Following a lengthy development program and a short teaser campaign, the all-new Renault Kangoo has been unveiled for Europe with a bold appearance, new technologies, and a selection of two separate models. The French manufacturer hasn’t disclosed all the details about its new light commercial vehicle but we have the first photos and preliminary information.
Most importantly, Renault divides the new Kangoo range into two distinct model lines. The Kangoo, available as a passenger van and a cargo LCV, takes the role of the more luxurious option aimed at dynamic families and fleets, craftsmen, and traders. The Express, also available in both passenger and cargo versions, is the more affordable offering mainly for the markets outside Europe. It is aimed at young entrepreneurs for mixed professional and family use.
Gallery: Renault Kangoo (2021)
The automaker seems to be especially proud of the new Easy Side Access system, which improves the accessibility to the cargo area. Renault promises the new Kangoo Van has the widest side access on the market with 1,416 mm (55.74 inches), which is roughly twice the size of its previous Kangoo.
While the brand promises an “unrivalled variety of body sizes and engines,” there is no exact information about the powertrain range. Still, the new Kangoo should arrive in petrol, diesel, and purely electric versions with manual and automatic transmissions, depending on the engine.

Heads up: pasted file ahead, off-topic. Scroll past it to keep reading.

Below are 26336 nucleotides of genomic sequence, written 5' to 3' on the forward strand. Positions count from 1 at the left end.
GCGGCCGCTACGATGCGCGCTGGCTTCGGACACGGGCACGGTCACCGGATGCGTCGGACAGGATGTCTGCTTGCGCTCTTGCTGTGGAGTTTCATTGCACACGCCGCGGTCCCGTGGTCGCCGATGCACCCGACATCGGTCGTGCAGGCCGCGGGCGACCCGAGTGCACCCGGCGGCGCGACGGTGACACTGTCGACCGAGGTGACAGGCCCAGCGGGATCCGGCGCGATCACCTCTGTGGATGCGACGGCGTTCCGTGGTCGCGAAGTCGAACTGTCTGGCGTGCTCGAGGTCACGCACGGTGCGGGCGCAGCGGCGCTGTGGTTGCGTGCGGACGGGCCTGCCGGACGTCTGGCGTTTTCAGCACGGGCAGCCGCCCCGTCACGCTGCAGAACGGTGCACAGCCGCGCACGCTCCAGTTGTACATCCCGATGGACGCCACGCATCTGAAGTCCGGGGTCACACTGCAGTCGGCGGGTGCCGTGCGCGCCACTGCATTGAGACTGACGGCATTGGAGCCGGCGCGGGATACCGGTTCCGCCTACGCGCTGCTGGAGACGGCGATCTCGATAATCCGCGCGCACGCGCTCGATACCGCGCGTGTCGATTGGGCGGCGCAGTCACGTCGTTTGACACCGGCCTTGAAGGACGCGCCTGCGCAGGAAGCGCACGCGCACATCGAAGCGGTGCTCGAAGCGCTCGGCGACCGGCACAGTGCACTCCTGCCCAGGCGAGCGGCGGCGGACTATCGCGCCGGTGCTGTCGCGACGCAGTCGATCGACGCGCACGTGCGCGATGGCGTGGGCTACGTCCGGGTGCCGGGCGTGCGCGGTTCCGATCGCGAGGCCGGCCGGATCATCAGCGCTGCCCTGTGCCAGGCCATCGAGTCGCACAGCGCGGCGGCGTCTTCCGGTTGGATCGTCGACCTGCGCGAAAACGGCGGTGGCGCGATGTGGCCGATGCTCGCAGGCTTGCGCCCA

The Kangoo's cousins:
However, we do know the available configurations in terms of dimensions - two lengths with a useful cargo volume between 3.3 and 4.9 cubic metres (116 to 173 cubic-feet) depending on the wheelbase.
The Express, in turn, offers similar loading capabilities but dressed in more robust and simplified clothes. Again, no exact details about the engine range are available but we expect this more affordable version to be offered only with combustion engines.
Renault will produce the new Kangoo family at its Maubeuge factory in France, while the Express range will be assembled in Morocco. All four derivatives will be marketed from the spring of 2021.